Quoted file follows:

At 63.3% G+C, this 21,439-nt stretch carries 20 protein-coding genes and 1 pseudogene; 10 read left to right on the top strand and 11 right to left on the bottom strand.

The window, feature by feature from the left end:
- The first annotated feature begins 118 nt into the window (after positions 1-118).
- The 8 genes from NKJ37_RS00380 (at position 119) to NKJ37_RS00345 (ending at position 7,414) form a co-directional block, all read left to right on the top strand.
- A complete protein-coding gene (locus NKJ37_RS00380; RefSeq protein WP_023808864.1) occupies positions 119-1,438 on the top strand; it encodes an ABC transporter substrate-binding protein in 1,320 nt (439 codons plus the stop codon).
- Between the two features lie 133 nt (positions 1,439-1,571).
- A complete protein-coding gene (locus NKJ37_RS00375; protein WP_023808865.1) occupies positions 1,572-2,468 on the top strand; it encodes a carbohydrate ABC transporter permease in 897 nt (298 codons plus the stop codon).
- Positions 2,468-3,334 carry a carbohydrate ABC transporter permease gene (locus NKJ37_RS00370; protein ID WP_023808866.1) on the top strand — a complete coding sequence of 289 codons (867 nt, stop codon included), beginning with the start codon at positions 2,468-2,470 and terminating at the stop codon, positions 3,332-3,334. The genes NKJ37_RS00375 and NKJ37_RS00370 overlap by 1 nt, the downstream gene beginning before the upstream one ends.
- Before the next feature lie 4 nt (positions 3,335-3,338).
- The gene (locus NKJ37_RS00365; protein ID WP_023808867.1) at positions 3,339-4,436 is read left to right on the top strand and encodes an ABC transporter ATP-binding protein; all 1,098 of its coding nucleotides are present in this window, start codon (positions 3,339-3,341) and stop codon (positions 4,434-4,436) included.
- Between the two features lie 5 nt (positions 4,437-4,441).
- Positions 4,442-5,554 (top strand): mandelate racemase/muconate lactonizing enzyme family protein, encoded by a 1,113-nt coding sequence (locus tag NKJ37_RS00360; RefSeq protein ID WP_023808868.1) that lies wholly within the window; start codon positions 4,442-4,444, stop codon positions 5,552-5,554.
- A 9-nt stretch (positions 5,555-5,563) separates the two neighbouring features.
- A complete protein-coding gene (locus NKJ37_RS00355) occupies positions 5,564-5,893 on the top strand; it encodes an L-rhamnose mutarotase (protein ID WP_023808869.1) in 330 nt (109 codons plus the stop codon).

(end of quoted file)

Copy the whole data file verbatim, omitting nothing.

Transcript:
At 63.3% G+C, this 21,439-nt stretch carries 20 protein-coding genes and 1 pseudogene; 10 read left to right on the top strand and 11 right to left on the bottom strand.

The window, feature by feature from the left end:
- The first annotated feature begins 118 nt into the window (after positions 1-118).
- The 8 genes from NKJ37_RS00380 (at position 119) to NKJ37_RS00345 (ending at position 7,414) form a co-directional block, all read left to right on the top strand.
- A complete protein-coding gene (locus NKJ37_RS00380; RefSeq protein WP_023808864.1) occupies positions 119-1,438 on the top strand; it encodes an ABC transporter substrate-binding protein in 1,320 nt (439 codons plus the stop codon).
- Between the two features lie 133 nt (positions 1,439-1,571).
- A complete protein-coding gene (locus NKJ37_RS00375; protein WP_023808865.1) occupies positions 1,572-2,468 on the top strand; it encodes a carbohydrate ABC transporter permease in 897 nt (298 codons plus the stop codon).
- Positions 2,468-3,334 carry a carbohydrate ABC transporter permease gene (locus NKJ37_RS00370; protein ID WP_023808866.1) on the top strand — a complete coding sequence of 289 codons (867 nt, stop codon included), beginning with the start codon at positions 2,468-2,470 and terminating at the stop codon, positions 3,332-3,334. The genes NKJ37_RS00375 and NKJ37_RS00370 overlap by 1 nt, the downstream gene beginning before the upstream one ends.
- Before the next feature lie 4 nt (positions 3,335-3,338).
- The gene (locus NKJ37_RS00365; protein ID WP_023808867.1) at positions 3,339-4,436 is read left to right on the top strand and encodes an ABC transporter ATP-binding protein; all 1,098 of its coding nucleotides are present in this window, start codon (positions 3,339-3,341) and stop codon (positions 4,434-4,436) included.
- Between the two features lie 5 nt (positions 4,437-4,441).
- Positions 4,442-5,554 (top strand): mandelate racemase/muconate lactonizing enzyme family protein, encoded by a 1,113-nt coding sequence (locus tag NKJ37_RS00360; RefSeq protein ID WP_023808868.1) that lies wholly within the window; start codon positions 4,442-4,444, stop codon positions 5,552-5,554.
- A 9-nt stretch (positions 5,555-5,563) separates the two neighbouring features.
- A complete protein-coding gene (locus NKJ37_RS00355) occupies positions 5,564-5,893 on the top strand; it encodes an L-rhamnose mutarotase (protein ID WP_023808869.1) in 330 nt (109 codons plus the stop codon).